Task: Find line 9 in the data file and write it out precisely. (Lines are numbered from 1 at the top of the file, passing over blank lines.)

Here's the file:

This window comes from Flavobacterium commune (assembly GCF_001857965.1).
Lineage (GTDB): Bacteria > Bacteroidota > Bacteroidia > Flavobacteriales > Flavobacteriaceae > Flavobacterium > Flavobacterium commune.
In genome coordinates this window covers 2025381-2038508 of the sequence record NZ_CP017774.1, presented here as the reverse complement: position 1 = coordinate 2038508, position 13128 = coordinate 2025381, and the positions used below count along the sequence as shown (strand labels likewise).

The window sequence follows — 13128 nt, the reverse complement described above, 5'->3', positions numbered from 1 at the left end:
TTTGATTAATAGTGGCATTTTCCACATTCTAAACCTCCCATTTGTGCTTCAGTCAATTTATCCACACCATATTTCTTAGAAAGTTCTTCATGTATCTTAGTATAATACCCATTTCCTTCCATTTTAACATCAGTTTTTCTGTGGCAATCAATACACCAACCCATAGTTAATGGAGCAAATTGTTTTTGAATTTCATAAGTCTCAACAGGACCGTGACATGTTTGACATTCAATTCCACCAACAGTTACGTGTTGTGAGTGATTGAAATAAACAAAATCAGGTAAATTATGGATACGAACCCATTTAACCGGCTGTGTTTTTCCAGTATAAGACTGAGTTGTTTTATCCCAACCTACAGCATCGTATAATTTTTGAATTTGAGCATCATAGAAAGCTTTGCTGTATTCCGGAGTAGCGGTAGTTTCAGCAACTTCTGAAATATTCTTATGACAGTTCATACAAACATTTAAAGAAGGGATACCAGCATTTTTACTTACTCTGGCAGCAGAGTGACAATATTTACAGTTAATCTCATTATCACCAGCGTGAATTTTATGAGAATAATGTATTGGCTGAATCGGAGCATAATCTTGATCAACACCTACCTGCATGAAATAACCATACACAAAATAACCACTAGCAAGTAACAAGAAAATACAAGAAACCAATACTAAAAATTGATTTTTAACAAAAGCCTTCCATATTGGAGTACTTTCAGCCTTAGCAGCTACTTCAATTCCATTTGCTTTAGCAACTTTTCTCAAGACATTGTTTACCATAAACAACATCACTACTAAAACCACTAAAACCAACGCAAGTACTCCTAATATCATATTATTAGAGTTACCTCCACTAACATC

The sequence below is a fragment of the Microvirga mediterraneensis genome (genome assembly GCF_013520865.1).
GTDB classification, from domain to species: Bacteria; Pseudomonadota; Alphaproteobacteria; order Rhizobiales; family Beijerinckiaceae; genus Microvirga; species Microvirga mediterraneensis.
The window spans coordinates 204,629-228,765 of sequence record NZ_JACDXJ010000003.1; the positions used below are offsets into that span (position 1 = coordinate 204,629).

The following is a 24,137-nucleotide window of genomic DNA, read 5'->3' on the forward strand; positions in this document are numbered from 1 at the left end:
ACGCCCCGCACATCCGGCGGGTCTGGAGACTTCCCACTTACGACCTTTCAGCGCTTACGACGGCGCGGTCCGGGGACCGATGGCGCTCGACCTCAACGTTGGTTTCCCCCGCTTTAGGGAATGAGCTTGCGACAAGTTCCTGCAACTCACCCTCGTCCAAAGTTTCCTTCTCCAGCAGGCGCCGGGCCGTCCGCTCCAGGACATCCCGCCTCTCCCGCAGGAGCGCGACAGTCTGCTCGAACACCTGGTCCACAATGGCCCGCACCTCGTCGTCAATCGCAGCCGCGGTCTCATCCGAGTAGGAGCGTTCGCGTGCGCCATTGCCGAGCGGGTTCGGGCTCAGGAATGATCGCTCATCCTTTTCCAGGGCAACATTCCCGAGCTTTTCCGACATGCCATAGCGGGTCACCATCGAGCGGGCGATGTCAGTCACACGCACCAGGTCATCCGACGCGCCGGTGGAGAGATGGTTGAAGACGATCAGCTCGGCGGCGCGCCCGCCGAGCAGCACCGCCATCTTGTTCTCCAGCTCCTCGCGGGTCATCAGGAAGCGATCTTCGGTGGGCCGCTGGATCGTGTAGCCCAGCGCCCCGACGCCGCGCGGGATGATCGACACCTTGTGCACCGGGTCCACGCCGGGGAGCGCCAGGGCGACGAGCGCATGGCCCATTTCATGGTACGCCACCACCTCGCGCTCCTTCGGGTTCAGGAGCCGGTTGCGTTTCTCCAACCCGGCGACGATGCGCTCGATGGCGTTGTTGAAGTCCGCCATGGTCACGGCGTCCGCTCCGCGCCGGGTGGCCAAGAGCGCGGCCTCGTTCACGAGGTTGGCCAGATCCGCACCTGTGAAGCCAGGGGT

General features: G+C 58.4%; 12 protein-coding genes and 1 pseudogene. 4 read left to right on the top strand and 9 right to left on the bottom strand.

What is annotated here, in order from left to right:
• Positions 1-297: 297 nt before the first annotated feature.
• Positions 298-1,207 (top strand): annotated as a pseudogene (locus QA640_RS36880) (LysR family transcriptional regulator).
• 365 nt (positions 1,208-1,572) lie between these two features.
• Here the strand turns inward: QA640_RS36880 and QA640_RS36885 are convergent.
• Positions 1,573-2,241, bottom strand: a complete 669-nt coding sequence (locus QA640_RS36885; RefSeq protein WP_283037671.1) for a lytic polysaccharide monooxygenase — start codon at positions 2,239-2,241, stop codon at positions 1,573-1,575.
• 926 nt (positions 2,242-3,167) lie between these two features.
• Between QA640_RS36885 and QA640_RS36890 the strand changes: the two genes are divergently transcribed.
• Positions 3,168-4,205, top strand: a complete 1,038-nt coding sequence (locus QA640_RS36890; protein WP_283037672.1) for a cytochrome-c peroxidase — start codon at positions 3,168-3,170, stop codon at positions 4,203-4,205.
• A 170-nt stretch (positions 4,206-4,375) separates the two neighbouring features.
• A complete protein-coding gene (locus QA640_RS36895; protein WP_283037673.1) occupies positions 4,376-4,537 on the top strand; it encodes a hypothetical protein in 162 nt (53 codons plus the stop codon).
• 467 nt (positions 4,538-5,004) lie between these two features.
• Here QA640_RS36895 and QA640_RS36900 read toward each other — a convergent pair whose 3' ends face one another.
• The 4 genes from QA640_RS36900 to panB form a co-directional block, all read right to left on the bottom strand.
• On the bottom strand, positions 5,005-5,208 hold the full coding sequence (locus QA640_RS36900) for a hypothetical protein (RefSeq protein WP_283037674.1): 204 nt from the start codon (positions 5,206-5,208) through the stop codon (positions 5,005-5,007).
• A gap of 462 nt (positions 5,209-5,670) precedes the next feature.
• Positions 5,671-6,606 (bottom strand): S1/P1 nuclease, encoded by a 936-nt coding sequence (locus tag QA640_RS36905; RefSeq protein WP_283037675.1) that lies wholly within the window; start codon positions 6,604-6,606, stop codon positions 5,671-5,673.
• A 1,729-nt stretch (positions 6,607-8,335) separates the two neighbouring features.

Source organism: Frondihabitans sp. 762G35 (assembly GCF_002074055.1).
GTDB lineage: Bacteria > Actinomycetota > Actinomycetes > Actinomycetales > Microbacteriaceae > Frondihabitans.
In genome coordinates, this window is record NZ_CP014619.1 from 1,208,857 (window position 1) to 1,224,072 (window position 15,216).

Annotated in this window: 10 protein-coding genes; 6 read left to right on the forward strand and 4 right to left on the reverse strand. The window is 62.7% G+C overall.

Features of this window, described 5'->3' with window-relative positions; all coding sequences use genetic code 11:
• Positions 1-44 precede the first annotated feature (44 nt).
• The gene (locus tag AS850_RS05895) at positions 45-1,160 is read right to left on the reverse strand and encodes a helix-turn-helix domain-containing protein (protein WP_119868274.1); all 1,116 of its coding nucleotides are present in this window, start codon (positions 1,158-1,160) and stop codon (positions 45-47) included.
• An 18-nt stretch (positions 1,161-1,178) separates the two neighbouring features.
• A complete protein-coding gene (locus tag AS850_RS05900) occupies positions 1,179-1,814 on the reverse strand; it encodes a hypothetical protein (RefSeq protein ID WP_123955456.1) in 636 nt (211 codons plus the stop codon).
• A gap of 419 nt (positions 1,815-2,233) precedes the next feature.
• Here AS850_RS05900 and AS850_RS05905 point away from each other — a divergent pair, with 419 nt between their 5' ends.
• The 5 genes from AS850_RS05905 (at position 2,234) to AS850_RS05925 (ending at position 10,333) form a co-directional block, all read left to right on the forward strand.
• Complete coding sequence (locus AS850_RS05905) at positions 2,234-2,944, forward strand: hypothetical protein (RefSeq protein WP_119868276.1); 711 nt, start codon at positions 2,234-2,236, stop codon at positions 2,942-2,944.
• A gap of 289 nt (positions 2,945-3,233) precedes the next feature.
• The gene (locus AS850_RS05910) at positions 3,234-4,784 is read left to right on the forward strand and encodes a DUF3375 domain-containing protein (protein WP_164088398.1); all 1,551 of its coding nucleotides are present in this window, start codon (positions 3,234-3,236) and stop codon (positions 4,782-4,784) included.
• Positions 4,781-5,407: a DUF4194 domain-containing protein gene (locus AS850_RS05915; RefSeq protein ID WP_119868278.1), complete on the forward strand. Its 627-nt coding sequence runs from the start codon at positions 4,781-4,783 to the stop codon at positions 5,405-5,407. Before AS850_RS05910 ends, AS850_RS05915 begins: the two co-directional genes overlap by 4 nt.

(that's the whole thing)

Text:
The following is a 24,137-nucleotide window of genomic DNA, read 5'->3' on the forward strand; positions in this document are numbered from 1 at the left end: